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The 1960s

Staying ahead of competitors

Packaging innovations, creative ad campaigns, and new product lines kept Lowe’s Inc. in the forefront of the pet product industry. In addition to its Kitty Litter and Tidy Cat brands, Lowe’s Inc. began manufacturing private-label cat-box-filler.

On the operations side, Lowe’s manufacturing facilities grew in size and capacity. The plants also became well known as models of efficiency, which helped the company maintain quality and cost-effectiveness as aggressive “me too” cat-box-fillers began to flood the market.

This is the picture where Ed is at the left.

Expansion highlights included:

  • Purchasing a longtime supplier, the Southern Clay Co. in 1965. Major improvements followed and the company started marketing clay as an oil and grease absorbent and — for the first time — as a carrier for fertilizers and insecticides.
  • Eliminating a competitor in 1965 with the acquisition of the Tennessee Absorbent Clay Co. in Paris, TN.
  • Developing a 35-acre industrial park in Cassopolis, MI. (begun in 1964, completed in 1965), where Lowe’s built a corporate office and packaging plant and established a quality control division.
  • Accumulating 625 acres of farmland near Cassopolis, MI., by 1967. Known as Big Rock Valley Farm, this property was used for research and development of absorbent clay products for agricultural, commercial and domestic applications.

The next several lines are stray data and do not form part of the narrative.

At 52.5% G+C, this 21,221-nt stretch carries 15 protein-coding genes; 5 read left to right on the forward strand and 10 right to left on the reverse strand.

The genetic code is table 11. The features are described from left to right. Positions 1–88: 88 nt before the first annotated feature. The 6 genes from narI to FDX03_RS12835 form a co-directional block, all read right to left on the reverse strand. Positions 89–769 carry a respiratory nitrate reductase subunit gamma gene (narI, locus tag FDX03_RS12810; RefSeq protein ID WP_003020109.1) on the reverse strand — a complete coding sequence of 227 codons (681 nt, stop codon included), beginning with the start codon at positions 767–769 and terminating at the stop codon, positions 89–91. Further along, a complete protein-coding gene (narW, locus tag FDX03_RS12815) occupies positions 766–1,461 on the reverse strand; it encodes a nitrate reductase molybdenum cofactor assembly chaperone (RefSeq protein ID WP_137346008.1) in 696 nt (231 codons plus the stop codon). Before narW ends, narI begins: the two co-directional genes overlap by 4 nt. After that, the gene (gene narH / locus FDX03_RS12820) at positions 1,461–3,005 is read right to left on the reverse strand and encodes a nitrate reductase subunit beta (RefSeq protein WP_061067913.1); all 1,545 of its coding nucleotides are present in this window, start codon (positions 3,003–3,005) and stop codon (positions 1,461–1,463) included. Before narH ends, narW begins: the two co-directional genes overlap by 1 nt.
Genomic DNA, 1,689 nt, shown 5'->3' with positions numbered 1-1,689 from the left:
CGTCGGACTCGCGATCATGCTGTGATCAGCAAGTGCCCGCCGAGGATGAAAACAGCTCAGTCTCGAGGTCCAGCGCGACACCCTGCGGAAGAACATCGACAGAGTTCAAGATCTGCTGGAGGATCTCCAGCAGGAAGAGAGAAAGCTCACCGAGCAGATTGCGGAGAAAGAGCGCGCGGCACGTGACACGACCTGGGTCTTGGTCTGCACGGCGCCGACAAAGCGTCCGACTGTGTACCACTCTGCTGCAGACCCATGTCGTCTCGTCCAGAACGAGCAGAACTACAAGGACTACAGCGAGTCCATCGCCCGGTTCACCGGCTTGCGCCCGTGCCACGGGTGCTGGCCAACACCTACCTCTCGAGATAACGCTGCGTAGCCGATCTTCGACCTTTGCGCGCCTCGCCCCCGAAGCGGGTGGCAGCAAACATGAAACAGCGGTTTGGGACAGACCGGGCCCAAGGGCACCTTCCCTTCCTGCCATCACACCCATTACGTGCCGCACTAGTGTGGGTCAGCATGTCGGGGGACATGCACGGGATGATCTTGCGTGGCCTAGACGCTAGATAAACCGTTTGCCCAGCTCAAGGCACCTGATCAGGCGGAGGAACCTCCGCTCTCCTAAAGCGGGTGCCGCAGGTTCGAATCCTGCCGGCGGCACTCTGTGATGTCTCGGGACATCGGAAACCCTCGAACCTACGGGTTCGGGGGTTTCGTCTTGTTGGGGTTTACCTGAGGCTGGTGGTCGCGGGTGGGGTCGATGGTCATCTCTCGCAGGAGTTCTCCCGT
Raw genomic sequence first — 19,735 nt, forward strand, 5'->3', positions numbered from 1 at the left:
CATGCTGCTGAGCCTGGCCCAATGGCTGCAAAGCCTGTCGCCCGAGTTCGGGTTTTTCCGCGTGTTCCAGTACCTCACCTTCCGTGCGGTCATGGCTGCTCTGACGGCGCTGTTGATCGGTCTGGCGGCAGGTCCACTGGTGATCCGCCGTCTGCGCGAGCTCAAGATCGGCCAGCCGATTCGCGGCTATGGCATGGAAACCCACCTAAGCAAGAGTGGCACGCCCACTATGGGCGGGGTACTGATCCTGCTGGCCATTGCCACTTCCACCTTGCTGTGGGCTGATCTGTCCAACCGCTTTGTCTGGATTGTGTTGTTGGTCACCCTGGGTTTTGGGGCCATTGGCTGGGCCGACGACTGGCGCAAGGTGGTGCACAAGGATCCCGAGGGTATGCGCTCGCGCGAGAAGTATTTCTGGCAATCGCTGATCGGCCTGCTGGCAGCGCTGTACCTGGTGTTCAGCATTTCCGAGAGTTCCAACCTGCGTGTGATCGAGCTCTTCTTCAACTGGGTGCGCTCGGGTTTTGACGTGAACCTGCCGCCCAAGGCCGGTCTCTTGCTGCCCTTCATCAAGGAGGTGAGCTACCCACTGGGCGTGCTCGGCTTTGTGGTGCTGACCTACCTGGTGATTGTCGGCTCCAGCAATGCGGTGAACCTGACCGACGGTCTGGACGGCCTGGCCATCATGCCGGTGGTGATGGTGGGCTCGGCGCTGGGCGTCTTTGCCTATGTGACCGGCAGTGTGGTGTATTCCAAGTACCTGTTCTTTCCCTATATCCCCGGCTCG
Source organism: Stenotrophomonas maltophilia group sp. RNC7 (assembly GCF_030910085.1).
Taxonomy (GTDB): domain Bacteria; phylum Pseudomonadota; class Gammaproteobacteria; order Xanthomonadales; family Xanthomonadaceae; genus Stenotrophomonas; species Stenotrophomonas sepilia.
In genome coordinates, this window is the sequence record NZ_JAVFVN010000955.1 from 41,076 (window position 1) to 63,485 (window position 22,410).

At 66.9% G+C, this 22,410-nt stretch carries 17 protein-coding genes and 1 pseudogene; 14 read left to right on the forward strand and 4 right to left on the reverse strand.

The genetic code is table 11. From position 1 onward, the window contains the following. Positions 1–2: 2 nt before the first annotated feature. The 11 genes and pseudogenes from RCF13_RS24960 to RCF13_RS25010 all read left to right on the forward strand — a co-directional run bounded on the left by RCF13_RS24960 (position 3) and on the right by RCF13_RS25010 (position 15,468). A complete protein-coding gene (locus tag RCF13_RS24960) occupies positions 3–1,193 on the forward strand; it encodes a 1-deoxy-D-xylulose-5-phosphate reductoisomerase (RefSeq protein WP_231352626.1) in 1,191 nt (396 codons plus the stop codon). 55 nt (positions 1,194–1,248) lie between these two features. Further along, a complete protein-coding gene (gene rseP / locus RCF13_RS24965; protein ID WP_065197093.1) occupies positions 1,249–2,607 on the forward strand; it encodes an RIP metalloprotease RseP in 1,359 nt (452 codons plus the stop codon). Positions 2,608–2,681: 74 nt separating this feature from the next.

In fact, Lowe’s growth is so great during this decade that it was necessary to implement a computer system in 1968 to manage information of all the company’s divisions.

In 1954 Ed introduced a new brand of cat-box-filler, Tidy Cat®, which was sold exclusively in supermarkets. Kitty Litter was then positioned as a boutique brand for pet stores and veterinarians. Although differentiating a core product through branding is now an accepted marketing practice, it was a novel approach at the time.

To meet growing demand, Ed began to increase manufacturing efficiencies. In 1951 he moved his packaging operation from southwest Michigan to a facility in Paris, TN, to be closer to the Southern Clay Co., which provided raw material to his company. In 1958 Ed purchased a manufacturing facility and mining tract in Olmsted, IL. This was a big milestone that enabled him to engage in vertical integration of mining, process and packaging.